In The Arm, baseball columnist Jeff Passan explains how competitive pressure on young players is making them more vulnerable.
Jacob Bernstein named his documentary about his mother after an Ephron family saying — "everything is copy," meaning that anything and everything that happens to you is fair game to write about.
Ever since Everybody Loves Raymond, the actor says he's been trying to take on more dramatic roles. In the HBO drama Vinyl, he plays a record company executive who contemplates suicide.
Author Peggy Orenstein says that when it comes to sexuality, girls hear that "they're supposed to be sexy, they're supposed to perform sexually for boys, but ... their sexual pleasure is unspoken."
Author Sarah Hepola has complained for years about the random hatred of the Internet. Then, with one careless post, she became part of the problem.
According to Adam Hochschild, about 2,800 Americans fought in the Spanish Civil War, and some were bombed by Nazis years before the U.S. entered World War II. His new book is Spain in Our Hearts.
Arnaud Desplechin's new film centers on the memories of a middle-aged Frenchman who returns to Paris after years of living abroad. Critic John Powers says My Golden Days is "achingly romantic."
Michael Ian Black talks about masculinity, vanity and his new memoir. Ken Tucker reviews Loretta Lynn's new album, Full Circle. Regina King directs for television, but says "I absolutely love acting."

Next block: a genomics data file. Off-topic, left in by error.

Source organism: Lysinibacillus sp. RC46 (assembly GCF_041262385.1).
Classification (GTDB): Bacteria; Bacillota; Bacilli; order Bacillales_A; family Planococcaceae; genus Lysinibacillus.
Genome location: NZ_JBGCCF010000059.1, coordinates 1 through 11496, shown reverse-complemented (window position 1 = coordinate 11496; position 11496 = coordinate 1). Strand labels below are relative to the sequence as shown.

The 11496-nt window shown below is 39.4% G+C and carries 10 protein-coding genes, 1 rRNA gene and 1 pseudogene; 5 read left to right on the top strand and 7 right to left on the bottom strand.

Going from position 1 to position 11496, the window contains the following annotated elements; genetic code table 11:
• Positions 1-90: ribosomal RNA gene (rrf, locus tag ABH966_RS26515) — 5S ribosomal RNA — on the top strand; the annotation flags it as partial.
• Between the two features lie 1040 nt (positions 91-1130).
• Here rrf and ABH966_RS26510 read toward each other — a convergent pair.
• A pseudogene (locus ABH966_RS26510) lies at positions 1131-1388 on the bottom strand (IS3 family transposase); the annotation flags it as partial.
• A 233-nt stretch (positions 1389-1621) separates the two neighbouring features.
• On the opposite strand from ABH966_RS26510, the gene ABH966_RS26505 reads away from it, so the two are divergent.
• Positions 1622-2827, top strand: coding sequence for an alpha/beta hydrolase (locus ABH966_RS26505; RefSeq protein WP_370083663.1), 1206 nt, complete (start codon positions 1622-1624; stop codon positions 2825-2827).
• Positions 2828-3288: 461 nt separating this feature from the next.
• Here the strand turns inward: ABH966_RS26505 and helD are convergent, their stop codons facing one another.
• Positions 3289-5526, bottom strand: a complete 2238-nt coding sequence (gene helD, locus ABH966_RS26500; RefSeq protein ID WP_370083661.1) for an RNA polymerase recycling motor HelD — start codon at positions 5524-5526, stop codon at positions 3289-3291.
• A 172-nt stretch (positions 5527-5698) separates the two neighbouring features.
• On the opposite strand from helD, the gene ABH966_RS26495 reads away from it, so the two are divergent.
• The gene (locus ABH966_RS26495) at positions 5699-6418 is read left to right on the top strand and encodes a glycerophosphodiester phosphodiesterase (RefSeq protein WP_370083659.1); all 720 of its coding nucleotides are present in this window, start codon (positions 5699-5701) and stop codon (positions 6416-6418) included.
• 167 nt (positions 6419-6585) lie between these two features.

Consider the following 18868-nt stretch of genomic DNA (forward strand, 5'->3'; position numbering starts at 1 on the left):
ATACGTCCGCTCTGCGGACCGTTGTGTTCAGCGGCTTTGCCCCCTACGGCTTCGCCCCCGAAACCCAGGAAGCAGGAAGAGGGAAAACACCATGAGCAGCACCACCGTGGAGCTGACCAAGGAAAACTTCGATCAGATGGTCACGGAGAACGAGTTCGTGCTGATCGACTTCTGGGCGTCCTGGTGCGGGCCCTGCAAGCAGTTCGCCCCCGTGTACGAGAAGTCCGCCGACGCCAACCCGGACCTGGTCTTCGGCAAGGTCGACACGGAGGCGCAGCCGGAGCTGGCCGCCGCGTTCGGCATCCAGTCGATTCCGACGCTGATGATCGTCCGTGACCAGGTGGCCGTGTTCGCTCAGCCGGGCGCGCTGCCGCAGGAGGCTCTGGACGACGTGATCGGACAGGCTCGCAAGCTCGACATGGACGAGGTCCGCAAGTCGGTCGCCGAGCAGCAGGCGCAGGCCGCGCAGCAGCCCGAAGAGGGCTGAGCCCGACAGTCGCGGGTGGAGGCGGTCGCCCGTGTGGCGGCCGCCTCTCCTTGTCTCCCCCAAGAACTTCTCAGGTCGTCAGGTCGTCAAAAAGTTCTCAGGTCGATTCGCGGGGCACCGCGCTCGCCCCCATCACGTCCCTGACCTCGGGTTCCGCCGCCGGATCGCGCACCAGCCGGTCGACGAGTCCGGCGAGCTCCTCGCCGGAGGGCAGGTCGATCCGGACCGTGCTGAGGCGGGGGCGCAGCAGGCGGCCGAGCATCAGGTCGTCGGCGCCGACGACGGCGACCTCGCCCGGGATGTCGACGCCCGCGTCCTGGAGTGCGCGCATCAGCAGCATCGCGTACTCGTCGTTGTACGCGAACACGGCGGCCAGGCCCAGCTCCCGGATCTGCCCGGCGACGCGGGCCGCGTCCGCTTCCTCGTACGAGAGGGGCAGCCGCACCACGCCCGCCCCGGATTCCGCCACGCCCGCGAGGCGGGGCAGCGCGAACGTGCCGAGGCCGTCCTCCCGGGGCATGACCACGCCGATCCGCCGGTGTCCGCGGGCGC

Screenwriter Phyllis Nagy and director Todd Haynes discuss their Oscar-nominated film based on Patricia Highsmith's 1952 novel, The Price of Salt. Originally broadcast Jan. 6, 2016.
The comic, who died Thursday, told Fresh Air that it took him years to develop a style — and then he got dumped. "That was really the beginning of the Garry Shandling dating years in stand-up."
"When I'm acting, I always imagine myself as looking totally different than the person that appears onscreen," Black says. The comic writes about family, masculinity and vanity in his new memoir.
Director Zack Snyder layers subplot on top of subplot in his film of battling superheroes. Critic David Edelstein says Batman v. Superman is full of fragments and teases, and overall, "just awful."
Author Elaine Kamarck explains superdelegates, the difference between caucuses and primaries, what happens in a brokered convention and how the rules of primaries can sometimes change.
Book critic Maureen Corrigan says each of the "nouveau Gothic" stories in Helen Oyeyemi's new collection leaves a deep impression — like a scar that stubbornly refuses to fade.
Fred Kaplan, author of Dark Territory, traces the history of cyber defense into the current heated debate between the FBI and Apple over the encryption of the iPhone.
Author Petrine Day Mitchum tells Fresh Air's Dave Davies that show business horses have been known to develop an actor's affection for the camera, often coming to life when the director says "action."
When his mother was turning 90, music critic Lloyd Schwartz wrote poems that put her memories into verse. Composer Mohammed Fairouz set three of the poems to music on the new recording, No Orpheus.
King began acting professionally as a teen on the comedy show 227. Now she co-stars in the ABC series American Crime and in the HBO series The Leftovers. "I absolutely love acting," she says.
A revival of the musical She Loves Me recently opened on Broadway. Director Scott Ellis and lyricist Sheldon Harnick (of Fiddler on the Roof fame) join Fresh Air. Originally published March 15, 2016.
Rebecca Traister, author of All the Single Ladies, says the declining marriage rates among adult women reflect expanded choices available to women today. Originally broadcast March 1, 2016.